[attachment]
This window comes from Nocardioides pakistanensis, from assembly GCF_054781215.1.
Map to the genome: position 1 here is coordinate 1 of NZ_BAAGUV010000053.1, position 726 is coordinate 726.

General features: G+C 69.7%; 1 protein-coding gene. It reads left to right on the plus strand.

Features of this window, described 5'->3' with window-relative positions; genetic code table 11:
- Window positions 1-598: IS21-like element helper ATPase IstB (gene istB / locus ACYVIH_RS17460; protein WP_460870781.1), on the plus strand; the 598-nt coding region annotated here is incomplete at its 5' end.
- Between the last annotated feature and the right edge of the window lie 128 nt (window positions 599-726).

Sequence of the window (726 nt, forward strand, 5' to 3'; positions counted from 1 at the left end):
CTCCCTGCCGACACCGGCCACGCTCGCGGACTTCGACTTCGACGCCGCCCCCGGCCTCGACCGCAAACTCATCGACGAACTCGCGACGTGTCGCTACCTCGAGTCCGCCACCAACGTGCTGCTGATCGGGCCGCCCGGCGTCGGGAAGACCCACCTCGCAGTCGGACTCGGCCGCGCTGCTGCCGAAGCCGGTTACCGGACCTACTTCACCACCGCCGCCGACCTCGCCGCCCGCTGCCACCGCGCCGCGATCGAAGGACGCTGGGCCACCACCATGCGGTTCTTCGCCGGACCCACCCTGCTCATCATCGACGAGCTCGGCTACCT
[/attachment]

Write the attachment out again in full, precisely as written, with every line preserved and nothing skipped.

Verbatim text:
This window comes from Nocardioides pakistanensis, from assembly GCF_054781215.1.
Map to the genome: position 1 here is coordinate 1 of NZ_BAAGUV010000053.1, position 726 is coordinate 726.

General features: G+C 69.7%; 1 protein-coding gene. It reads left to right on the plus strand.

Features of this window, described 5'->3' with window-relative positions; genetic code table 11:
- Window positions 1-598: IS21-like element helper ATPase IstB (gene istB / locus ACYVIH_RS17460; protein WP_460870781.1), on the plus strand; the 598-nt coding region annotated here is incomplete at its 5' end.
- Between the last annotated feature and the right edge of the window lie 128 nt (window positions 599-726).

Sequence of the window (726 nt, forward strand, 5' to 3'; positions counted from 1 at the left end):
CTCCCTGCCGACACCGGCCACGCTCGCGGACTTCGACTTCGACGCCGCCCCCGGCCTCGACCGCAAACTCATCGACGAACTCGCGACGTGTCGCTACCTCGAGTCCGCCACCAACGTGCTGCTGATCGGGCCGCCCGGCGTCGGGAAGACCCACCTCGCAGTCGGACTCGGCCGCGCTGCTGCCGAAGCCGGTTACCGGACCTACTTCACCACCGCCGCCGACCTCGCCGCCCGCTGCCACCGCGCCGCGATCGAAGGACGCTGGGCCACCACCATGCGGTTCTTCGCCGGACCCACCCTGCTCATCATCGACGAGCTCGGCTACCT